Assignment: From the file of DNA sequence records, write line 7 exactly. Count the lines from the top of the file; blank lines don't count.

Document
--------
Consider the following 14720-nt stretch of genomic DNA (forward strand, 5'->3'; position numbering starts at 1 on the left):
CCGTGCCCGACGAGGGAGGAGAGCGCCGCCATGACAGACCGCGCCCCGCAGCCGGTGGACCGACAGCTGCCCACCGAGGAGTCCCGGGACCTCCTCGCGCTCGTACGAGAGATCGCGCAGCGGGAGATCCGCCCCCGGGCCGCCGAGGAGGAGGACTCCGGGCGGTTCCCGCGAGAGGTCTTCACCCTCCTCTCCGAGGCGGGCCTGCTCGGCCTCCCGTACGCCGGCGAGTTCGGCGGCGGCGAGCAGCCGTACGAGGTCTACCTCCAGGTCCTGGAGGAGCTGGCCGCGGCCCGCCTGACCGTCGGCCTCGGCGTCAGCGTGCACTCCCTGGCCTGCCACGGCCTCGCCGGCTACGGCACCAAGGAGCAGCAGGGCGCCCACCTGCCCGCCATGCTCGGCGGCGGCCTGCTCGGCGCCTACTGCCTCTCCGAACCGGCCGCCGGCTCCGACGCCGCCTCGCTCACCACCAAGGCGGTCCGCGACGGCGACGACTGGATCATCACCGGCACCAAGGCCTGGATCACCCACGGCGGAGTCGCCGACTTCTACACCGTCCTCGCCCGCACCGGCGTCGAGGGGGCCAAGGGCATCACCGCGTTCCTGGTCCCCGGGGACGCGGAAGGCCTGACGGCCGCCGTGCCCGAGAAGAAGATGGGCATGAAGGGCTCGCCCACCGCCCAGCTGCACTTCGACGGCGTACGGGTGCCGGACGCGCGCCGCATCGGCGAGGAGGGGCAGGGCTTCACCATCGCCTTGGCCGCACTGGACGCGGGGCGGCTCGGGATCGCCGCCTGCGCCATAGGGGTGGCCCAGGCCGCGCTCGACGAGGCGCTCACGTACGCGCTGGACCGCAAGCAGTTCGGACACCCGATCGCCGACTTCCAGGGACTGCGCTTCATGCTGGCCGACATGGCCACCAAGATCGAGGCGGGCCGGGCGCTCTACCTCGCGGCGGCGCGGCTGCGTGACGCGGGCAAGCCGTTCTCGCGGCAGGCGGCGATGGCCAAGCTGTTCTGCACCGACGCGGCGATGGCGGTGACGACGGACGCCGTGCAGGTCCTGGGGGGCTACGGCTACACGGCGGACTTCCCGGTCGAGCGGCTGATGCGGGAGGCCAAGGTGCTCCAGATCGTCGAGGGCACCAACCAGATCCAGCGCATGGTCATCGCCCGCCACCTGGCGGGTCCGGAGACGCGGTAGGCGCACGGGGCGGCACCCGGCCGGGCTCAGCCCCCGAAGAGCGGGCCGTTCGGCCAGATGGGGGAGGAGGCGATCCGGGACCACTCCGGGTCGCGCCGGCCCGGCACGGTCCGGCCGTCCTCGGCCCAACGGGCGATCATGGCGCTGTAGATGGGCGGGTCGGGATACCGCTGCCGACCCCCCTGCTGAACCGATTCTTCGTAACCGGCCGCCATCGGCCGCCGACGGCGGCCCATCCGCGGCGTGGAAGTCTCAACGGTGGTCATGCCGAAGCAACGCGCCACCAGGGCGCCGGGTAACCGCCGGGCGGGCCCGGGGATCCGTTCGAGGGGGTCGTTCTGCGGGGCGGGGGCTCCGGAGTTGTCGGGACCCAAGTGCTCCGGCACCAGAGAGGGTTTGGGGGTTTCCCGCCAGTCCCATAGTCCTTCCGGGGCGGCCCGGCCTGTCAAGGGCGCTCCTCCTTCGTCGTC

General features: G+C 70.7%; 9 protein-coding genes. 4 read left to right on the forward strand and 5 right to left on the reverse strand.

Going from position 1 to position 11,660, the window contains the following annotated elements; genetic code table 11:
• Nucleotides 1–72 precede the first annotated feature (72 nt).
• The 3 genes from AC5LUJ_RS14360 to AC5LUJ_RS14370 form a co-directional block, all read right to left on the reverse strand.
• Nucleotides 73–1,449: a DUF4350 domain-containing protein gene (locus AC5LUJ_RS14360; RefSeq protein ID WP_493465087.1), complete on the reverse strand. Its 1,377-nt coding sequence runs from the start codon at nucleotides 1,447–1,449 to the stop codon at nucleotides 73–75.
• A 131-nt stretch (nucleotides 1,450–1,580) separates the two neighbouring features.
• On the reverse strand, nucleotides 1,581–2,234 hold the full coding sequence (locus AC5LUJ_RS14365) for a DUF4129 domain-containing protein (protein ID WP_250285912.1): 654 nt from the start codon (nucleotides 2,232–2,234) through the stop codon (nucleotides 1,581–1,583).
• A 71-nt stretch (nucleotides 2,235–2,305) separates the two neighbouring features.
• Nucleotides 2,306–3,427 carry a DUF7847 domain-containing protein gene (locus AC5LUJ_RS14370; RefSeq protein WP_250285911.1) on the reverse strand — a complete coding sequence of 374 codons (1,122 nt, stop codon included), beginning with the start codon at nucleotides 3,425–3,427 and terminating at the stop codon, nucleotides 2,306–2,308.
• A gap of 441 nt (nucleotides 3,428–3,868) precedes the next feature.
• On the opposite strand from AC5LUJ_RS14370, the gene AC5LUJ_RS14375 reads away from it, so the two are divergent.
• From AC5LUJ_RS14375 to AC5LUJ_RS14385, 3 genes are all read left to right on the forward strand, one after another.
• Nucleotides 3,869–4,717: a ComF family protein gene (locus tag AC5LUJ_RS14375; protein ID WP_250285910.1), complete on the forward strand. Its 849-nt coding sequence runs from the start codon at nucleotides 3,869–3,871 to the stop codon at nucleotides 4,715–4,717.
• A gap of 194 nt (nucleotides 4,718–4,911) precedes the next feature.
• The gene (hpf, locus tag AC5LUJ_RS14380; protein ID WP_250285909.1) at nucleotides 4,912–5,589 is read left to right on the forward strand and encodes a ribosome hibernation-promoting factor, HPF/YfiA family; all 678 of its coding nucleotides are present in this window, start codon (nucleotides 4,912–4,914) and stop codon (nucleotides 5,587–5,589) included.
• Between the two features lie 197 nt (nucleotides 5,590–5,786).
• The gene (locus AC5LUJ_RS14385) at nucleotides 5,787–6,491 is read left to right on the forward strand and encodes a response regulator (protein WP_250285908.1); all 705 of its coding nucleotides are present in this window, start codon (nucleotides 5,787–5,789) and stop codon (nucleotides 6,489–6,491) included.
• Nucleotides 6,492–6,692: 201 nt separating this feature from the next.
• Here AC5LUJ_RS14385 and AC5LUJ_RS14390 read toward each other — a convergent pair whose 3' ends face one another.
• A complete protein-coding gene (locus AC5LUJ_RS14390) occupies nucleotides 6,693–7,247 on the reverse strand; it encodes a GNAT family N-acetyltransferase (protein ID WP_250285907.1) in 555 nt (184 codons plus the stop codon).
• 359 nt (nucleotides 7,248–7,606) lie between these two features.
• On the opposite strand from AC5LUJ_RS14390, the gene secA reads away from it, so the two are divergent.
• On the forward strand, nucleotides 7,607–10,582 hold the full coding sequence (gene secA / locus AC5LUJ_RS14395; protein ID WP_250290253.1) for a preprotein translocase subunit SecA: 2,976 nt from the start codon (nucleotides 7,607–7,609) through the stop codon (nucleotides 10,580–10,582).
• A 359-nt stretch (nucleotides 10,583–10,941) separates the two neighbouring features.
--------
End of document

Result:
• Nucleotides 73–1,449: a DUF4350 domain-containing protein gene (locus AC5LUJ_RS14360; RefSeq protein ID WP_493465087.1), complete on the reverse strand. Its 1,377-nt coding sequence runs from the start codon at nucleotides 1,447–1,449 to the stop codon at nucleotides 73–75.